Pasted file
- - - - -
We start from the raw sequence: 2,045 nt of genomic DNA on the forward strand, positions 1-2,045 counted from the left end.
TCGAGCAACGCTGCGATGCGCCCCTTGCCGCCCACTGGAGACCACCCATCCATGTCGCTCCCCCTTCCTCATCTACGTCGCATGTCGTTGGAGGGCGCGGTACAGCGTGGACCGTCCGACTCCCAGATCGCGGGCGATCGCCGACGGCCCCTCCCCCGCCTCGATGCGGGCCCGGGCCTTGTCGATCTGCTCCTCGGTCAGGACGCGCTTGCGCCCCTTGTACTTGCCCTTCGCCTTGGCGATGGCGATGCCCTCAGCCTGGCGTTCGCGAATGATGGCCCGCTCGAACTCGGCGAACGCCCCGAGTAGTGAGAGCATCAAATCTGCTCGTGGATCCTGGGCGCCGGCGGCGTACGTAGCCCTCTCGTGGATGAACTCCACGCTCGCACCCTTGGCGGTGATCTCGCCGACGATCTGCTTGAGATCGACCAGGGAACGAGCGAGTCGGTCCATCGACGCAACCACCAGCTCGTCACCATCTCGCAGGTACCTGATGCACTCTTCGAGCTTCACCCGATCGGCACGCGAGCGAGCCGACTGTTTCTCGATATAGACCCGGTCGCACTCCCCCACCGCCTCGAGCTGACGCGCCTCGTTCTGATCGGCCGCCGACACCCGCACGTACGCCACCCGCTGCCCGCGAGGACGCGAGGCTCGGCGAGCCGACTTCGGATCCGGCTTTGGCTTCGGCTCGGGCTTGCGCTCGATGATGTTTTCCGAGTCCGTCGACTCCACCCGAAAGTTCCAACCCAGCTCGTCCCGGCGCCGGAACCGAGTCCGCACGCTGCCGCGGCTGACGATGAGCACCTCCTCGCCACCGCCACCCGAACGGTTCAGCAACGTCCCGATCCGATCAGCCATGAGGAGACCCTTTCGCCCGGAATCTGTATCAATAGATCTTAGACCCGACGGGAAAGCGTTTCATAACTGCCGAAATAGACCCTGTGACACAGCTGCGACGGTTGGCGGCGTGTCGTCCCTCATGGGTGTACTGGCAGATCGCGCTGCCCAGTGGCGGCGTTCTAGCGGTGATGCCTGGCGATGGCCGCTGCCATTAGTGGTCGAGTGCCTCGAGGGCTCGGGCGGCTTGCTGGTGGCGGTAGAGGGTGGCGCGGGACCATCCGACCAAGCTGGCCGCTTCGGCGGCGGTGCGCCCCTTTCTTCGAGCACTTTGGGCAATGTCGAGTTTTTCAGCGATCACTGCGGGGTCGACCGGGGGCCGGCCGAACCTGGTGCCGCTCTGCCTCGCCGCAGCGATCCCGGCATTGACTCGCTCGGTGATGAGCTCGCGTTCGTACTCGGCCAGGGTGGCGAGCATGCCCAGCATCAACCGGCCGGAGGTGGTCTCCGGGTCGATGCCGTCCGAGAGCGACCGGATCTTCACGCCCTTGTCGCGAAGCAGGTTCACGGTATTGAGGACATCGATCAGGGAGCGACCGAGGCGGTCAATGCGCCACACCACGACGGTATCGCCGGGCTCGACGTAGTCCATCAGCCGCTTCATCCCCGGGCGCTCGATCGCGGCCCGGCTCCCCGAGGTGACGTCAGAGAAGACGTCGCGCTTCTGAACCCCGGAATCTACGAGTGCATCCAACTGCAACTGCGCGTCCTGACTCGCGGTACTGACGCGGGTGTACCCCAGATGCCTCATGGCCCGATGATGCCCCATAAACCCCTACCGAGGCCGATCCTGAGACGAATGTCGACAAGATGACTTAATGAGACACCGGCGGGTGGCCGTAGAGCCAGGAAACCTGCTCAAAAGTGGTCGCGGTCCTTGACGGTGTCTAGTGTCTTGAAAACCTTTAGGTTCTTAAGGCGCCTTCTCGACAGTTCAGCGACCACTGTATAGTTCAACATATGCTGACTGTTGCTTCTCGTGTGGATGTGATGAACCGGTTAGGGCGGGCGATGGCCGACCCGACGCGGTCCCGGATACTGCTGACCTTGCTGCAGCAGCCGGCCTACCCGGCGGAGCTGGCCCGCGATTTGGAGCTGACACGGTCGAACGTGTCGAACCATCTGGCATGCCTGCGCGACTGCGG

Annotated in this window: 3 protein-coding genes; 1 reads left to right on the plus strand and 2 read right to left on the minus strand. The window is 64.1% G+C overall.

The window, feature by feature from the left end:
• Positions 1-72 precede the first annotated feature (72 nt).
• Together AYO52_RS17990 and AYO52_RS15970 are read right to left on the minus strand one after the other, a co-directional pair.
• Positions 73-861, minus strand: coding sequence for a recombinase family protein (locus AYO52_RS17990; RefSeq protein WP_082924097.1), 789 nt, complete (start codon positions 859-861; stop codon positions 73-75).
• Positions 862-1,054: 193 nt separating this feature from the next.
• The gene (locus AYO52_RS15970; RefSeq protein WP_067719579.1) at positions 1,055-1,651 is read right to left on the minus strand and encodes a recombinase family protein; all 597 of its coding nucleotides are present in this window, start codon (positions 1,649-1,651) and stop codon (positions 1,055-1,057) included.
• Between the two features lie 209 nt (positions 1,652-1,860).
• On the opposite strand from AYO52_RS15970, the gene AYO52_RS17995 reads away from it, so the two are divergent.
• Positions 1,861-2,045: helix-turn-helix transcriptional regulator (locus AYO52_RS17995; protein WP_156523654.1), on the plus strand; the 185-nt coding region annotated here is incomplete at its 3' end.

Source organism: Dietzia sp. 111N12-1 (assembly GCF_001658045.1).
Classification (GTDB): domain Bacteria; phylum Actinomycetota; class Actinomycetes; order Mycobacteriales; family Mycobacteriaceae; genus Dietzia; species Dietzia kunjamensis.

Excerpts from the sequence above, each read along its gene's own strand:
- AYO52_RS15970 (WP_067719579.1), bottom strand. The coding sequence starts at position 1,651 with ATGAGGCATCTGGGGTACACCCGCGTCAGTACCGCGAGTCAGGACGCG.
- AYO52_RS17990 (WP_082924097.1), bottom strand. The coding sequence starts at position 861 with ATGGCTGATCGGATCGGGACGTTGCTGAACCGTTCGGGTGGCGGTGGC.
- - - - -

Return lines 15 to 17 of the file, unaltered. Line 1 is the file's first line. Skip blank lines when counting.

Excerpts from the sequence above, each read along its gene's own strand:
- AYO52_RS15970 (WP_067719579.1), bottom strand. The coding sequence starts at position 1,651 with ATGAGGCATCTGGGGTACACCCGCGTCAGTACCGCGAGTCAGGACGCG.
- AYO52_RS17990 (WP_082924097.1), bottom strand. The coding sequence starts at position 861 with ATGGCTGATCGGATCGGGACGTTGCTGAACCGTTCGGGTGGCGGTGGC.